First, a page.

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October 7, 2010

Israel and the Monty's Python's parrot

Yvonne Ridley

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(Damascus) How many of you remember Monty Python's dead parrot sketch? It was a wonderful comedic routine that transcended nationality and culture. Timeless in its appeal, it is often cited in doomed or desperate situations when a bit of gallows humour is needed.

I was reminded of it on the road to Damascus the other day as news filtered through that the Middle East peace talks had stalled and failed; well, I wonder who saw that one coming?

Yes, Barack Obama’s peace initiative is even deader than the Norwegian Blue parrot “bought from this ‘ere emporium” by John Cleese. Just like the Monty Python pet-shop owner, played so brilliantly by Michael Palin (“It’s stunned; it’s pining for the fjords!”), Obama is in complete denial that the peace talks are a busted flush. Can he resurrect them, like Michael Palin tried to resurrect the extremely dead parrot? Can he do it? No, he can’t!

My travelling companions, a gaggle of assorted journalists and travel writers from various media outlets, expressed no surprise either. Later that day we walked through the ancient ruins of the oasis city of Palmyra north-east of Damascus, and I began to realise then just how insignificant Israel really is in the grand scheme of things in the Arab world.

The state is just over 60 years old and in that time it has never known a day of peace for itself or its neighbours.

It is in a permanent state of advanced paranoia and is always on a war footing, real or imagined.

That sort of negative energy and existence can never be sustained for very long but, in the Middle East, time is measured in centuries not months and years.

Sitting in a magnificent, ancient open-air amphitheatre in Palmyra, I watched a play about Zenobia, a 3rd century Syrian queen of the Palmyrene Empire. Portrayed as a magnificent, fearless warrior who led a revolt against the mighty Romans, Zenobia’s story was inspiring.

As the drama unfolded, she expanded her own territory and even conquered Egypt, but it was obvious before the curtain call that it would all end in tears. And it did – the invincible female warrior’s reign was finished after a handful of years and she was shipped off to Rome to be paraded through the streets in gold chains and cuffs, humiliated and defeated.

As I wandered through the ruins of Palmyra after the performance, it occurred to me why many in the Arab world seem laid back and disinterested in the latest failure of yet another round of faux peace talks between the Israelis and the Palestinians.

You see, in the history of the Middle East there have been hundreds of rulers, men and women like Zenobia who believed themselves to be invincible; with the exception of a very few, most of their names have disappeared beneath the sands of time.

The moral of this tale is simple: nothing lasts forever; empires and emperors come and go; borders disappear and expand; and so will arrogant, vicious little Israel.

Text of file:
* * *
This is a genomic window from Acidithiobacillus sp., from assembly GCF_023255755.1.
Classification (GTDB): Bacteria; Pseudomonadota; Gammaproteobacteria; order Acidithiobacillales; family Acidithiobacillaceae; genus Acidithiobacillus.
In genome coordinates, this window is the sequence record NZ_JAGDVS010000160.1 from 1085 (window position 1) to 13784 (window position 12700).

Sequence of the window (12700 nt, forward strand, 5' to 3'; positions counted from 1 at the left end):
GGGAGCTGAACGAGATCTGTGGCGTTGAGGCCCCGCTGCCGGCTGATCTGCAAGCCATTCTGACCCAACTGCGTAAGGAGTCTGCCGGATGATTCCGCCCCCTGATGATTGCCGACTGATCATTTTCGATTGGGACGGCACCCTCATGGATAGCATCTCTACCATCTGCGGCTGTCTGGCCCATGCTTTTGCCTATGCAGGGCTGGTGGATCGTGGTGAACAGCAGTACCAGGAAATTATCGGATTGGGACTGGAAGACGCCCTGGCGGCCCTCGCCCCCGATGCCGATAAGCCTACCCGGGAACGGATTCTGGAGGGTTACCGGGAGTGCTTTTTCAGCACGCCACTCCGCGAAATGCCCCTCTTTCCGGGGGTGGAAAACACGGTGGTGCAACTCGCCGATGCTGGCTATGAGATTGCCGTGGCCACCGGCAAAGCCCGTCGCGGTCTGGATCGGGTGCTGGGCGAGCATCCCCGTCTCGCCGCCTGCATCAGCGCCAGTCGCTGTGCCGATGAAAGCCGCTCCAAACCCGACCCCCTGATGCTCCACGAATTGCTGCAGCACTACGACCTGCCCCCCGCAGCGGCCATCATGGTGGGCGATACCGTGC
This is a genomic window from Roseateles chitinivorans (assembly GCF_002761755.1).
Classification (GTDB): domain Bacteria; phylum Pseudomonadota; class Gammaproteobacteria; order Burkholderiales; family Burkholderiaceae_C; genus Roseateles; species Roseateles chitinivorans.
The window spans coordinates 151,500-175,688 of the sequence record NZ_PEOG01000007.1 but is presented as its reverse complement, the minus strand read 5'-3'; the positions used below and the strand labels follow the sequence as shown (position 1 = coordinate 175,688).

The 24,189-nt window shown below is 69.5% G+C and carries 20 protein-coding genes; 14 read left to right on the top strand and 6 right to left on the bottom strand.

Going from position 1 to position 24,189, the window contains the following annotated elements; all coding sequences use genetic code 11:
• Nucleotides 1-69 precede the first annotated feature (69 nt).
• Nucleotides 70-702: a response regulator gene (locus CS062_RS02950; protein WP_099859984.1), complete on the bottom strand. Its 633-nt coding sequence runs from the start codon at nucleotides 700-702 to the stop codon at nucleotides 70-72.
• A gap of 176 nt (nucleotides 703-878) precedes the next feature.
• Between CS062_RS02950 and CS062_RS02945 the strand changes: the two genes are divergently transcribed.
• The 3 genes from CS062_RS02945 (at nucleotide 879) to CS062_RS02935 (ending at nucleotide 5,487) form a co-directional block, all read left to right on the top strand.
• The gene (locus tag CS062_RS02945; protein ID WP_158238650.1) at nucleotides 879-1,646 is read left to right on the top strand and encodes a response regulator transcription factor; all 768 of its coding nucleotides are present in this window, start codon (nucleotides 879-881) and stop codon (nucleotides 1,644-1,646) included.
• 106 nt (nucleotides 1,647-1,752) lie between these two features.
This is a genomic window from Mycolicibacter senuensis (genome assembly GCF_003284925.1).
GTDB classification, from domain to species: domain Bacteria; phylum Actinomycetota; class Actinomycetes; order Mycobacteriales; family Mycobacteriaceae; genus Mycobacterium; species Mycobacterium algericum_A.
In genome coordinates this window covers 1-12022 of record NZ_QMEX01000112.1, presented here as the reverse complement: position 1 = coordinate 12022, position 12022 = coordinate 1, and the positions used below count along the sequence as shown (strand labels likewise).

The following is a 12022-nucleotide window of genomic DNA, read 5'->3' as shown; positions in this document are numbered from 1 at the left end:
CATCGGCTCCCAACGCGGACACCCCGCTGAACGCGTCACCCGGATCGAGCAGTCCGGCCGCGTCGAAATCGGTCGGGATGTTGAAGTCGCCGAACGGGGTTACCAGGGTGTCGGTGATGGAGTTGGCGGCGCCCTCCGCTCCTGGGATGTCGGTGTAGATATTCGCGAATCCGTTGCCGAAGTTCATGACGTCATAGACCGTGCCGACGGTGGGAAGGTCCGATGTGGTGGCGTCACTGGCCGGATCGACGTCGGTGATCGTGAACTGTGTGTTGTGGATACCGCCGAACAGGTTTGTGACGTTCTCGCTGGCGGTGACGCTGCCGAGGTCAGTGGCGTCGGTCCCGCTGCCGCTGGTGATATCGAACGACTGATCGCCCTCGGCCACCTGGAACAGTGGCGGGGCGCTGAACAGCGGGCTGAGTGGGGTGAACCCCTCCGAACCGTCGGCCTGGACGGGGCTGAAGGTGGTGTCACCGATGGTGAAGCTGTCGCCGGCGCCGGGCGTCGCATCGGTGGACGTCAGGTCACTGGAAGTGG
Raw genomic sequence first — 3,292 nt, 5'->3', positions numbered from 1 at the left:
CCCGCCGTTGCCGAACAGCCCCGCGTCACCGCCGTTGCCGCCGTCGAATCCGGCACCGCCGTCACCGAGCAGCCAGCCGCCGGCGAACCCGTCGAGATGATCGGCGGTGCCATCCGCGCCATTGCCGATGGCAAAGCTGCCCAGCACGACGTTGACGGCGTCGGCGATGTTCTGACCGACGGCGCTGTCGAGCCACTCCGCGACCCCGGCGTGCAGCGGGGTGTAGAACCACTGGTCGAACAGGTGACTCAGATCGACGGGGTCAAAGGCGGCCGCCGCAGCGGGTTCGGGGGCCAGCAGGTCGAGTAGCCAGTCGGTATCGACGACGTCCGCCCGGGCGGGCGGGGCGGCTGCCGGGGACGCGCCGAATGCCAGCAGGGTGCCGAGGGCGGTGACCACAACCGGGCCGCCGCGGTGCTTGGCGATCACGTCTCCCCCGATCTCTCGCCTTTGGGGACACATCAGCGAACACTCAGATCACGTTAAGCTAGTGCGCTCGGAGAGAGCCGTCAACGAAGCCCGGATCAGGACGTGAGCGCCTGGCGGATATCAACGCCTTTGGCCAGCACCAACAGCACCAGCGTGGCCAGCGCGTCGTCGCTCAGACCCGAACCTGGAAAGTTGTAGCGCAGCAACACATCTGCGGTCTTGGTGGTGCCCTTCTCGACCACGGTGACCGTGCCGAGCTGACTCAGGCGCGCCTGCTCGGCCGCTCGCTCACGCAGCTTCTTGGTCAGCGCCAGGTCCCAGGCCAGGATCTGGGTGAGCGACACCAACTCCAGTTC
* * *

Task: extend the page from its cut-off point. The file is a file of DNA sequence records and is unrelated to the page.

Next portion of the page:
Not even the size of an African game reserve it is already experiencing the first stages of its death throes. The Zionist State is a failed project with very high maintenance costs and a simply unsustainable future.

Conversely, no matter what wars and natural disasters engulf the region, or borders change, or countries appear and disappear, the Arab world will always be there.

In terms of history, seven decades – the blood-soaked lifespan of the Zionist state of Israel – barely registers as a blip on the Arab world’s timeline. The author of its own misfortune, this pox on the region’s landscape will disappear. History tells us that. The Zionist State’s demise is inevitable.

All that remains of Palmyra is a series of magnificent ruins which fire the imagination, but I can almost guarantee that after another thousand years the name of Zenobia will still be talked about because of her legendary courage and spirit.

I wonder if anyone will remember Israel and, if so, for what? It’s illegal and immoral occupation of the Palestinians, perhaps, or its complete disregard for the rule of international laws and conventions?

Perhaps someone should explain this to the other new kids on the block: the Americans. And if Obama still doesn’t get it then maybe one of his special advisors should run the Monty Python dead parrot sketch in the White House’s private cinema one evening soon.

Mr. President, to misquote John Cleese’s character, I think it is fair to say: “These peace talks are no more! They have ceased to be! The process has shuffled off this mortal coil and gone to meet its maker! It is expired, bereft of life. The peace talks are dead, mate. They’ve snuffed it!” And, despite being nailed on by US support, all we need now is for Israel to fall off its somewhat precarious perch. What a day that will be.

Yvonne Ridley is the European President of the International Muslim Women's Union.

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